Nikon Coolpix P80 Review

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Nikon Coolpix P80



Steve's Conclusion


The Coolpix P80 is the latest "P"erformance series model from Nikon (as of 5/2008). The P series is a group of digicams aimed towards novice users who appreciate manual controls, and the P80 is right in line with its siblings. With a 10-megapixel imaging sensor, powerful 18x Nikkor optical zoom, Nikon's sensor shift Vibration Reduction, and several other high-end features, this compact super-zoom has a lot to offer. The only thing missing is a flash hot shoe for external speedlites. There's a full Auto mode as well as 10 pre-programmed scene modes, which are perfect for beginners. For the more advanced user, the P80 includes modes like Aperture/Shutter speed priority and full Manual. All of these combined make this a digicam that can be used by anyone, regardless of their photographic experience.

Ergonomics are good. The P80 is well designed, offering a nice comfortable feel in your hands, thanks to the large handgrip on the right hand side. While comfortable, the P80 is also very compact for a super-zoom, allowing you to easily slip it into a medium size camera bag or purse. All of the controls are well positioned across the body, within easy reach of your finger tips. The 2.7-inch color LCD is used for image review, preview, accessing the Menu system and serves as the camera's information display. It worked well in just about every lighting condition, even outdoors in the bright sunlight, thanks to its anti-reflective coating. The only negative thing about the display is that it is very prone to collecting fingerprints. The P80 also features a color EVF (Electronic ViewFinder), which is just a tiny 0.24-inch screen inside the eye piece. There's a diopter adjustment, which for those who wear glasses will appreciate. I found the eye piece was not very comfortable. After using it for a few minutes, it became too uncomfortable for me to use and I switched back to the LCD. When shooting in marginal lighting, the live image "gains up" nicely to help with shot composition. Unlike most LCDs, the P80's displays only show about 97% of the captured image.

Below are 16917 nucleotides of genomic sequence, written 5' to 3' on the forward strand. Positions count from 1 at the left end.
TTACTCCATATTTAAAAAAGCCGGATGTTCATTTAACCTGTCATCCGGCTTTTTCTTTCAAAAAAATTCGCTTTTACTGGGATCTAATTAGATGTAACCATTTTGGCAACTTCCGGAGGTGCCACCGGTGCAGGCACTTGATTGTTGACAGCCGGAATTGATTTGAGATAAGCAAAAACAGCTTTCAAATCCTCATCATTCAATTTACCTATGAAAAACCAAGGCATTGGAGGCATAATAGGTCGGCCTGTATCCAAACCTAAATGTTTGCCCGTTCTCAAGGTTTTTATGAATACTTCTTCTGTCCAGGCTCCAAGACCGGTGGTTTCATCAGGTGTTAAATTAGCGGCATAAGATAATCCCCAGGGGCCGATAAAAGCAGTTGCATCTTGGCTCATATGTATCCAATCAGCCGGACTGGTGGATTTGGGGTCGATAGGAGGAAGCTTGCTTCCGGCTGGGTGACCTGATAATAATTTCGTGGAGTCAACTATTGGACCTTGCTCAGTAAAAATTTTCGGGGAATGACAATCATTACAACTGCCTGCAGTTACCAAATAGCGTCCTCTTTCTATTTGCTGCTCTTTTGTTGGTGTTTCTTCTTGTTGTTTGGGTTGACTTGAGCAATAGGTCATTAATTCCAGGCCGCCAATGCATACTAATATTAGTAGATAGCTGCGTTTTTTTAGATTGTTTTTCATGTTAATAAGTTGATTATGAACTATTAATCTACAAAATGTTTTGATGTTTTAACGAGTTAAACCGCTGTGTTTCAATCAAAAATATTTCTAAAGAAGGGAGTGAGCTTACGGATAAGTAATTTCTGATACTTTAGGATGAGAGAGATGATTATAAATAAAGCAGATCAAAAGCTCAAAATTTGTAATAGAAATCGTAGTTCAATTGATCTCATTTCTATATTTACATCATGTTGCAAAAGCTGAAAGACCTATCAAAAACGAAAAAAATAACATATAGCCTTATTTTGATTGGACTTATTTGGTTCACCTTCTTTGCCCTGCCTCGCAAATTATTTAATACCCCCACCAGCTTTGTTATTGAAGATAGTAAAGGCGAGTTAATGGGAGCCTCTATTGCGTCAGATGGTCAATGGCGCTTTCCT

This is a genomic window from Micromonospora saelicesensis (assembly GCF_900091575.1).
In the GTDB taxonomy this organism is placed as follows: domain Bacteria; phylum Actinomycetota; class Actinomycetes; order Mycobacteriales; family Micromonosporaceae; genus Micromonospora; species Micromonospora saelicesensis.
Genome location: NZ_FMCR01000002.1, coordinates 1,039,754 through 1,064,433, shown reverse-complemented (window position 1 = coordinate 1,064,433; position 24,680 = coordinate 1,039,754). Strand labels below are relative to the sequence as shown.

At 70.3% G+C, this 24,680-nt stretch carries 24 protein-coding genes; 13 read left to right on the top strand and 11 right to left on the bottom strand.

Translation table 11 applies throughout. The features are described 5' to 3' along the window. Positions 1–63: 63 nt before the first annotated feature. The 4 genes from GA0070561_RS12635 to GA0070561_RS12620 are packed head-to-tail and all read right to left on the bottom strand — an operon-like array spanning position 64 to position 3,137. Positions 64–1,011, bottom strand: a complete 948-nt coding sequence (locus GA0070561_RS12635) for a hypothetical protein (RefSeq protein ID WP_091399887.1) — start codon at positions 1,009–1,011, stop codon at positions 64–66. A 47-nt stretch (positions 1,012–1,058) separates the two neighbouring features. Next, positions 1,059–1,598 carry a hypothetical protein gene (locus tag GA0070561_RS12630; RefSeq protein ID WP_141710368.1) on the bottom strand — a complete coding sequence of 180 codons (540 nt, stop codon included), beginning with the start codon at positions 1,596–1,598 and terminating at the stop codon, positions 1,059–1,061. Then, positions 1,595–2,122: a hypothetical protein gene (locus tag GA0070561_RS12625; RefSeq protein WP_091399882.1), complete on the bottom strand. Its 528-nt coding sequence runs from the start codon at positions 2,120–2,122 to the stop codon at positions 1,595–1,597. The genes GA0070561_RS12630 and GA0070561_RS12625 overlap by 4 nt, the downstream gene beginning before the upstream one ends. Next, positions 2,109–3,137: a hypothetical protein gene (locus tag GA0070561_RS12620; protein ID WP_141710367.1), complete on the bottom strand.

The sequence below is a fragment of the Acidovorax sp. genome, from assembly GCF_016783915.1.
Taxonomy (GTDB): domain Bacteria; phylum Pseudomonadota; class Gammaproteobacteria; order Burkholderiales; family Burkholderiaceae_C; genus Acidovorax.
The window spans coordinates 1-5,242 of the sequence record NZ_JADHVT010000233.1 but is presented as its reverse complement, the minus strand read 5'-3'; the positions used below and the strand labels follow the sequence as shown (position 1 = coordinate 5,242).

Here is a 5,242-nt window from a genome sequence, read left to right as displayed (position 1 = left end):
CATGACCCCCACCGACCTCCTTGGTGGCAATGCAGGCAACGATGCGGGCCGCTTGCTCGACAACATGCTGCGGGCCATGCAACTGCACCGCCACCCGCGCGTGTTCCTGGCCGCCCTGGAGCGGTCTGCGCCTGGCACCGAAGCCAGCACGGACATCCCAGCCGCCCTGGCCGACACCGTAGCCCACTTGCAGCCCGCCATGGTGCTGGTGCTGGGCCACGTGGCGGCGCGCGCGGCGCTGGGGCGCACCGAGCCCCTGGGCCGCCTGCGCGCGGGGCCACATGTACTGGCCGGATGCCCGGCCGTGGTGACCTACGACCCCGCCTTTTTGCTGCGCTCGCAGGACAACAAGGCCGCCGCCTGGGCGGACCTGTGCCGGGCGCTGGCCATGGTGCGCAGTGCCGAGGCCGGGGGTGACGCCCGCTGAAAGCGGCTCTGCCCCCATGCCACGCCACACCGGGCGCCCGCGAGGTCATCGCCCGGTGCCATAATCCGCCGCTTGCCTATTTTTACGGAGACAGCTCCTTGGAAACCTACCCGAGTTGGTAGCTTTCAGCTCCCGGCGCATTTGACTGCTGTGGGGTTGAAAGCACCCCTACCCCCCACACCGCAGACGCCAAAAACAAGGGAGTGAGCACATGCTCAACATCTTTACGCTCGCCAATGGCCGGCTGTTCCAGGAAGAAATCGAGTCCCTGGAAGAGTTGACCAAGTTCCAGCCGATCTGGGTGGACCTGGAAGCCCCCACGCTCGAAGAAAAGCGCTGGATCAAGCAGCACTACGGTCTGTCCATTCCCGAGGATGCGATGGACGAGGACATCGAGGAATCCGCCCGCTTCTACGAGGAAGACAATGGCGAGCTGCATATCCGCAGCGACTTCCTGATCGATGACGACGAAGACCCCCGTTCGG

The most appealing feature of this camera has to be the Nikkor 18x optical zoom lens that covers a focal range of 27 - 486mm (35mm equivalent). I was glad to see that Nikon has played along with other manufacturers, offering a nice wide angle view; unlike many cameras that start at 35mm or so. This affords great scenic landscape shots, and with 486mm of telephoto magnification, you can get up close and personal with your subject, even if you are not within shouting distance. During our testing this lens helped produced sharp results throughout the zoom range. It offers a huge advantage in composing your shots over a typical 3x zoom. The zoom mechanism is smooth and quite, but not continuous. I counted about 21 steps from wide angle to telephoto. While this sounds like plenty for composing your shots, I still did have times where I had to zoom with my feet. When standing at the typical spot for our brick firehouse shot, the zoom would either be too wide or too tight for my liking, hence I had to move. Overall this is a nice lens that complements the P80 nicely. I noticed moderate barrel distortion present at wide angle, and slight pincushioning at the telephoto end. There were also traces of chromatic aberration (purple fringing) present around objects with high contrast, but these were controlled fairly well.

Shooting performance was below average for a camera in this class. Power up to first image captured averaged 2.8 seconds. Shutter lag measured 1/10 of a second when pre-focused and 7-8/10 of a second including autofocus. When shooting in single exposure mode, the shot to shot delay averaged about 1.9 seconds between frames without the use of the flash and slowing to between 2.2 - 3 seconds with the flash, depending on subject distance. You can choose from four sequential shooting modes; Continuous, BSS (Best Shot Selector), Multi- shot 16 and Interval timer shooting. Using Continuous mode, I was able to capture 6 images in 3.8 seconds, about 1.5fps. BSS captured 10 frames in 6.8 seconds, saving only the sharpest or "best" one. Multi-shot 16 captured 16 frames in 11 seconds, then saved them all as a single 5M image. Interval Timer allows you to set the interval between shots (30 seconds - 60 minutes), and will continue to capture images until the shutter release is pressed or the camera runs out of memory (max. of 1800 frames). The P80's LCD viewfinder only briefly displays the last image captured in all continuous modes, making it difficult to follow a moving subject.

The P80 also features a Sports scene mode with four continuous settings to choose from. I used Continuous H, which allowed me to capture 30 images in just 1.8 seconds. This is blazing fast, however the image size is reduced to 3M. However, with 3-megapixels, you can still produce very nice 4x6-inch prints. Overall this is a very nice feature, and if you need to use a burst mode on this model, I recommend Sports mode over the regular Continuous capture settings. I would rather get the shot at a lower resolution, than miss it all together. All of our tests were done using an ATP Pro Max Class6 4GB SDHC card, using 10M/Fine size/quality, Program mode, ISO Auto, flash off, and all other settings at default (unless otherwise noted.) Times may vary depending on lighting conditions, camera settings, media, etc.